“It’s all about the bride!” We’ve all heard the age-old saying in reference to making decisions about a wedding day. But a wedding day is about far more than the bride or the groom. Yes, it is a day to celebrate their vows and commitment to each other. But another saying is even more apt: “It takes a village.” A wedding is a family event. For most of us, our parents made us who we are today. They helped us get to this point. It might be seen in the overprotectiveness of a father; the listening ear when a new crush emerged, the mother’s shoulder to cry on when a heart was broken, or the words of wisdom and encouragement to seek the best soul mate, and hopefully, an example to follow. Our parents dreamt of this day long before than we ever did. Many of them envisioned it since we were in the womb. Not to mention the traditions surrounding who pays for it all, which may have led to savings beginning years prior. Yes, a wedding day belongs to many more than just the bride. And if you still think it’s only your day, your planning process may be a long, stressful, and difficult road.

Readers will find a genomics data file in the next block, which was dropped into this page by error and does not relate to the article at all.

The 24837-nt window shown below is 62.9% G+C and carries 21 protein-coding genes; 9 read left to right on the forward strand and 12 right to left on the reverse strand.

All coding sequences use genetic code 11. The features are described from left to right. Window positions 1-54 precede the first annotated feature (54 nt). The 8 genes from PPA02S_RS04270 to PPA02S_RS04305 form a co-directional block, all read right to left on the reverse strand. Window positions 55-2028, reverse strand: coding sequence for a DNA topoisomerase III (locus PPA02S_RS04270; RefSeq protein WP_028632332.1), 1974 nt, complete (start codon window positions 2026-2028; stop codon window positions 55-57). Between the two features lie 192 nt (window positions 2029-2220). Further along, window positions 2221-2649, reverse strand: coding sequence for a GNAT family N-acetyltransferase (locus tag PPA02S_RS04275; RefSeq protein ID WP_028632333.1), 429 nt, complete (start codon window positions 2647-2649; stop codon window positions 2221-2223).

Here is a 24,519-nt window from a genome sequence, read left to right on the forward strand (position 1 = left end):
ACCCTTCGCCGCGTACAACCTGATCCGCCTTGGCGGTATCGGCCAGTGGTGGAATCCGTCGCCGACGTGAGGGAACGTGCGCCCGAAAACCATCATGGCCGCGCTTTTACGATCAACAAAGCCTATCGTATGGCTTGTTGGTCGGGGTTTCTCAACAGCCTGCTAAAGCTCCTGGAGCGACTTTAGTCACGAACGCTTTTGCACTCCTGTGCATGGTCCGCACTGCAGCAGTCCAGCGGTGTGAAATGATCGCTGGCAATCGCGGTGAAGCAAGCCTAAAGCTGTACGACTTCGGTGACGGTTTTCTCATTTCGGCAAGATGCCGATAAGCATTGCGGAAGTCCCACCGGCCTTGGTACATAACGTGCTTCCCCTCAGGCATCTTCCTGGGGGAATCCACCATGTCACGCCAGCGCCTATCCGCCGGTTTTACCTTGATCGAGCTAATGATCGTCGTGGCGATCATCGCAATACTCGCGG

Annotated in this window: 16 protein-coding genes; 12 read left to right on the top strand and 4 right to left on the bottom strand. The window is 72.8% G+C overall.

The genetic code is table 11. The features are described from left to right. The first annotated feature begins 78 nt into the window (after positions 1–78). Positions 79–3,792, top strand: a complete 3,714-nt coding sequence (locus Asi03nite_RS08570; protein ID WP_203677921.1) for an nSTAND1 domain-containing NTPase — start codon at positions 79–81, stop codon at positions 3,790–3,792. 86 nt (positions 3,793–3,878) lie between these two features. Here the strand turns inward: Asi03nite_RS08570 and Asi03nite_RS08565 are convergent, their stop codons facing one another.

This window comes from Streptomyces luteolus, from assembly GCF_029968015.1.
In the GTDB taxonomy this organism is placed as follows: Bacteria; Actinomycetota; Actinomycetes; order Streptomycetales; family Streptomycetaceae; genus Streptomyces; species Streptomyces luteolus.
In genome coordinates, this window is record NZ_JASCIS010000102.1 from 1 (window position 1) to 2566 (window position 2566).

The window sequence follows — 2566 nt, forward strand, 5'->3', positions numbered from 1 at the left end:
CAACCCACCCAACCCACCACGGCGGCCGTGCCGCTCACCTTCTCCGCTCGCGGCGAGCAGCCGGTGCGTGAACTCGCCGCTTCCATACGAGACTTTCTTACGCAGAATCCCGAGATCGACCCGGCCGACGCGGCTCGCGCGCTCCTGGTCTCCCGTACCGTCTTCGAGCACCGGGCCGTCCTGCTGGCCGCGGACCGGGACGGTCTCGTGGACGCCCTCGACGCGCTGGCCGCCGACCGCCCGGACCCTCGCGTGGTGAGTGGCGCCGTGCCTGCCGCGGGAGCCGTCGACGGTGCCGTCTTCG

I had already been in the event industry for 7 years when my mom and I began planning my wedding, and we had a lot of insight from my experiences. Over the years watching me, she had learned a lot about involvement and boundaries for the mother of the bride or groom. She had observed that for the majority of weddings, it is not the bride who is a ‘bridezilla’, but rather it’s a mother or a sister or a bridesmaid who is the momzilla/siszilla/maidzilla. My mom and I often discussed traditions and how they have changed. We explored ideas and desires before the actual wedding day was ever official.